Hyra Basit of the Digital Rights Foundation in Pakistan, gives remarks during the Interactive Session on Smart Regulations for a Healthy Information Ecosystem.
Hyra Basit of the Digital Rights Foundation in Pakistan, gives remarks during the Interactive Session on Smart Regulations for a Healthy Information Ecosystem.

 

Building healthy information ecosystems is one of three pressing rule of law issues the World Justice Project (WJP) is working to advance in the Asia Pacific region. This theme together with judicial independence and access to justice for minorities were the focus of the December 8-9 Asia Pacific Justice Forum convened by WJP and co-hosted by Kemitraan and the Australia Indonesia Partnership for Justice 2.

By Abigail Boyce, Program Assistant, Engagement, World Justice Project

The rise of disinformation campaigns parallels a global rise of authoritarianism and has created a unique challenge to the rule of law: How can governments combat disinformation while protecting and respecting freedom of expression?

Freedom of expression is eroding worldwide, according to the WJP Rule of Law Index. Last year alone, this fundamental freedom declined in 63% of countries studied. Looking back further to 2015, the Index shows freedom of expression has declined in a whopping 81% of countries.  

These global trends are mirrored regionally in the Asia Pacific, where many governments have passed laws with the stated purpose of combating disinformation. Unfortunately, these laws also serve to limit free speech and repress criticism.

At the WJP Asia Pacific Justice Forum held in Jakarta, Indonesia, in December, experts convened to discuss “Smart Regulations for a Healthy Information Ecosystem,” with the goal of identifying good practices for addressing the rise of disinformation without inhibiting freedom of expression.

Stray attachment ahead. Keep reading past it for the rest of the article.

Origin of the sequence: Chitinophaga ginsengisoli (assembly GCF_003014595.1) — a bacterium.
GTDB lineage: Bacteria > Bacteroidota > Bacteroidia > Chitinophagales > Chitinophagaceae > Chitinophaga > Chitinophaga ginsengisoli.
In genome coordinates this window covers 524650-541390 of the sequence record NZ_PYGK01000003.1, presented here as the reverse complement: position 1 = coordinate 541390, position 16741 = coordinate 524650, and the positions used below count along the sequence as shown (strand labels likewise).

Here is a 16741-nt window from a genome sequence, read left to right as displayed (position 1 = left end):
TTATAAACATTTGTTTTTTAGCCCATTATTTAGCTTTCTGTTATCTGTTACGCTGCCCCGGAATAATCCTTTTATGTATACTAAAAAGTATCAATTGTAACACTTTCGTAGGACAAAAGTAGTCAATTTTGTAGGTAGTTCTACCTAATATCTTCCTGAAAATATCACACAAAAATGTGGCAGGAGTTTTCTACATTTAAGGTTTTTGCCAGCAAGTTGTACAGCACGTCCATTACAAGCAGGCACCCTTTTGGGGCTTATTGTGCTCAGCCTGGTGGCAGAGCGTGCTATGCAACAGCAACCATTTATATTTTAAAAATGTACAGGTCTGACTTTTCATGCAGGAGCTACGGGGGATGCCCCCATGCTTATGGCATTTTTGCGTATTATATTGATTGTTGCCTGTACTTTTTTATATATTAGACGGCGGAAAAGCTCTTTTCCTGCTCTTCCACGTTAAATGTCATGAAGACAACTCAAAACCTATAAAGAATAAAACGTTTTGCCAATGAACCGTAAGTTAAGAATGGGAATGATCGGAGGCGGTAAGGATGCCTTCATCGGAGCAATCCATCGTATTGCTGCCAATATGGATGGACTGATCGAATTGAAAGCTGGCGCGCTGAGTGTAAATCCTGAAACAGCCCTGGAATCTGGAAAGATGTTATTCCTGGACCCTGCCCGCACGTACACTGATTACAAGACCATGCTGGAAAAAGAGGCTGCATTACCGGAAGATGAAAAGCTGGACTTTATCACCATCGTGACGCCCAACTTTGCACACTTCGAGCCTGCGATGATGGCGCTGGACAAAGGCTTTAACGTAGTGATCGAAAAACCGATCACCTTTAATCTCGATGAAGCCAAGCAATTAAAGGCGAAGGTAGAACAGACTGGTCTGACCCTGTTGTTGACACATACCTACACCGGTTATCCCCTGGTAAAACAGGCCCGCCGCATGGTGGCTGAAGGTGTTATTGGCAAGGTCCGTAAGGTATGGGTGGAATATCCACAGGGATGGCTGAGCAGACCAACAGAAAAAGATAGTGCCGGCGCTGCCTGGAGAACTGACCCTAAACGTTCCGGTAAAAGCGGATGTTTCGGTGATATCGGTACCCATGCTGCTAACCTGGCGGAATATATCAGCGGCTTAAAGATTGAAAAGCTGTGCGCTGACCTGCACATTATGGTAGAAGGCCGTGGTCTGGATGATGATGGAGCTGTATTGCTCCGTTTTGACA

John Nery, a leading journalist for Rappler in the Philippines and WJP board member, opened the discussion on healthy information ecosystems with two guiding questions. How can we understand the scope and scale of the disinformation problem, which is now reaching crisis proportions? And how can we meet these challenges by building healthy information ecosystems? 

Three standout responses

Presentations on three exemplary responses to these challenges soon provided some answers. In South Korea in 2019, the National Assembly was on the verge of passing an amendment to allow civil damages for fake news, threatening an undue burden on journalists. Yet, the effort was derailed thanks to several factors, explained Dr. Ethan Hee-Seok Shin, legal analyst for the country’s Transitional Justice Working Group. Timely intervention by the UN Special Rapporteur for Freedom of Expression, public response to the bill, and widespread media opposition–which led to concerns of damage to South Korea’s international reputation–all helped halt the bill’s passage.

In Thailand, stemming disinformation faces three critical challenges, according to Kulachada Chaipipat, advisor for the Thai fact-checking platform Co-Fact, said these include the government’s asserted  monopoly on truth, versus the right to know; state propaganda operations to boost popularity and undermine critics; and excessive use of security-related electronic information and defamation laws to stifle critics. However,  Chaipipat explained, Co-Fact’s work shows these challenges can be mitigated through dynamic, nonpartisan approaches that prioritize trust building and enlist a broad base of fact-checking parties who are committed to promoting digital literacy.